Yea but how much time does it take? If I run and dont wait in line maybe 3 mins...how long if I had to grow it myself or store it for winter like an animal? Yea a beaver can figure out how to build a dam from sticks but what about the hoover dam? Time and complexity also factor into it..and a lot of ideas are taken from nature and were improved apon..look at simple things suck as the plow or wheel..animals dont improve on efficiency as quickly as we do
  16. There's so much waste that results in our style of living though.

    That can of green beans that you bought in three minutes took a longggg time to get to you. The land had to be plowed, the seeds planted. The crops tended to, harvested, and then delivered to the canning factory, which has a number of processes as well. After they're canned, they've got to be delivered to the store, processed, stocked.

    All that for some beans.

    I could eat really well from my back yard if I prepared during the summer months. It's too cold in the mountains to live as a hunter-gatherer very well, but in more temperate regions it's the best kind of life.

    WE may build rocketships that can get to the moon, but what can YOU do with this way of life? I think it's hindering.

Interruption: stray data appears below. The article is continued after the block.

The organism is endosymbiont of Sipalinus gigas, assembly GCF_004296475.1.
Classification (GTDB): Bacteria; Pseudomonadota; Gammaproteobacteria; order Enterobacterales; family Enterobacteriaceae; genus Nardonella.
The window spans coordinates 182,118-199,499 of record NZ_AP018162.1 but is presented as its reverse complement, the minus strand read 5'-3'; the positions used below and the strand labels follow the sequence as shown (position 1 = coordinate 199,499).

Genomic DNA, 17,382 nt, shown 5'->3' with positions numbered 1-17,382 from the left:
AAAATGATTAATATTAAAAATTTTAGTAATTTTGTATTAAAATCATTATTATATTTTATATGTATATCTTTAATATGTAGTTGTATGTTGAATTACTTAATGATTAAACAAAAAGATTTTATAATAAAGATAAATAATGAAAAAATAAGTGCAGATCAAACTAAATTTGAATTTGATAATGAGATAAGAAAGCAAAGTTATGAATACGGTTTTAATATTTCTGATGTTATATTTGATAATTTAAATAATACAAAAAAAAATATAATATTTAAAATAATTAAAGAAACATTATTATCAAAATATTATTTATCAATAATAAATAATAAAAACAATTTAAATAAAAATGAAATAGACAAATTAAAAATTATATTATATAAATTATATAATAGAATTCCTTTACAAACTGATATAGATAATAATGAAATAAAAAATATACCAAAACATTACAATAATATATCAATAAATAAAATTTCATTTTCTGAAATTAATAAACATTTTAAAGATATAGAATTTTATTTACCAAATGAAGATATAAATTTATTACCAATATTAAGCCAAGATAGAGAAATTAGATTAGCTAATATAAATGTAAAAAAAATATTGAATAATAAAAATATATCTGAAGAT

17. Haha English is my third language bro.

    What I meant to say is intelligence is not what you know, but what you do when you don't know

  18. What are the other two?

    Good way of putting it. Do animals other than homo sapiens have intelligence?
  19. Yea I see what you're saying and for some it is more efficient money wise to grow it themselves but convienience is needed for other people who simply don't have the time or resources..I do think we take that to the extreme but even things I think are not needed like internet on your phone might be truly needed by some..Some others might say the cell phone is not needed. I guess efficiency and convenience is in the eye of the beholder.

  20. These things have become necessities only because we have made them so.

    I hate hearing someone say "I don't know what to do without my cell phone". We managed without them for a good many thousand years, and even for several decades after the technological boom.

    But this is getting off topic.

    Maybe I should have asked what defines advancement?

    We say we're the most advanced species, but why? Every other being does just as good a job of living as we do.